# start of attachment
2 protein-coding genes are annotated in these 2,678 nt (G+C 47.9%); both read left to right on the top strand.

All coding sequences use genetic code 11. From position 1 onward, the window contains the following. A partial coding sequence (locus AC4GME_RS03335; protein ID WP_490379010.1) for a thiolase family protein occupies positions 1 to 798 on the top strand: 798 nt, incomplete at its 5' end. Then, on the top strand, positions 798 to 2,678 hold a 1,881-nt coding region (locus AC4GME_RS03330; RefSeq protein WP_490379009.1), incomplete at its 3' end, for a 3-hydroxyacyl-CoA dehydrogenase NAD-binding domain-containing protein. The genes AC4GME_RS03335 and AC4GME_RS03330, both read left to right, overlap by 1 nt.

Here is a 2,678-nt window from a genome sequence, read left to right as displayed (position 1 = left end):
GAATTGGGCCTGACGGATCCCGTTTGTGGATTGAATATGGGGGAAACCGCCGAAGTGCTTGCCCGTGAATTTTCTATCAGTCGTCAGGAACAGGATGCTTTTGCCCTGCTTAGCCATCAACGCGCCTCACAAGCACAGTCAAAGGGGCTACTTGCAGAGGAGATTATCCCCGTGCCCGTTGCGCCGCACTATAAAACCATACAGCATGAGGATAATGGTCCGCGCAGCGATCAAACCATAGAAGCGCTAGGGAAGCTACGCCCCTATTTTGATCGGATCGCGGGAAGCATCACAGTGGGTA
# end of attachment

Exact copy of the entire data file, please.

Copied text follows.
2 protein-coding genes are annotated in these 2,678 nt (G+C 47.9%); both read left to right on the top strand.

All coding sequences use genetic code 11. From position 1 onward, the window contains the following. A partial coding sequence (locus AC4GME_RS03335; protein ID WP_490379010.1) for a thiolase family protein occupies positions 1 to 798 on the top strand: 798 nt, incomplete at its 5' end. Then, on the top strand, positions 798 to 2,678 hold a 1,881-nt coding region (locus AC4GME_RS03330; RefSeq protein WP_490379009.1), incomplete at its 3' end, for a 3-hydroxyacyl-CoA dehydrogenase NAD-binding domain-containing protein. The genes AC4GME_RS03335 and AC4GME_RS03330, both read left to right, overlap by 1 nt.

Here is a 2,678-nt window from a genome sequence, read left to right as displayed (position 1 = left end):
GAATTGGGCCTGACGGATCCCGTTTGTGGATTGAATATGGGGGAAACCGCCGAAGTGCTTGCCCGTGAATTTTCTATCAGTCGTCAGGAACAGGATGCTTTTGCCCTGCTTAGCCATCAACGCGCCTCACAAGCACAGTCAAAGGGGCTACTTGCAGAGGAGATTATCCCCGTGCCCGTTGCGCCGCACTATAAAACCATACAGCATGAGGATAATGGTCCGCGCAGCGATCAAACCATAGAAGCGCTAGGGAAGCTACGCCCCTATTTTGATCGGATCGCGGGAAGCATCACAGTGGGTA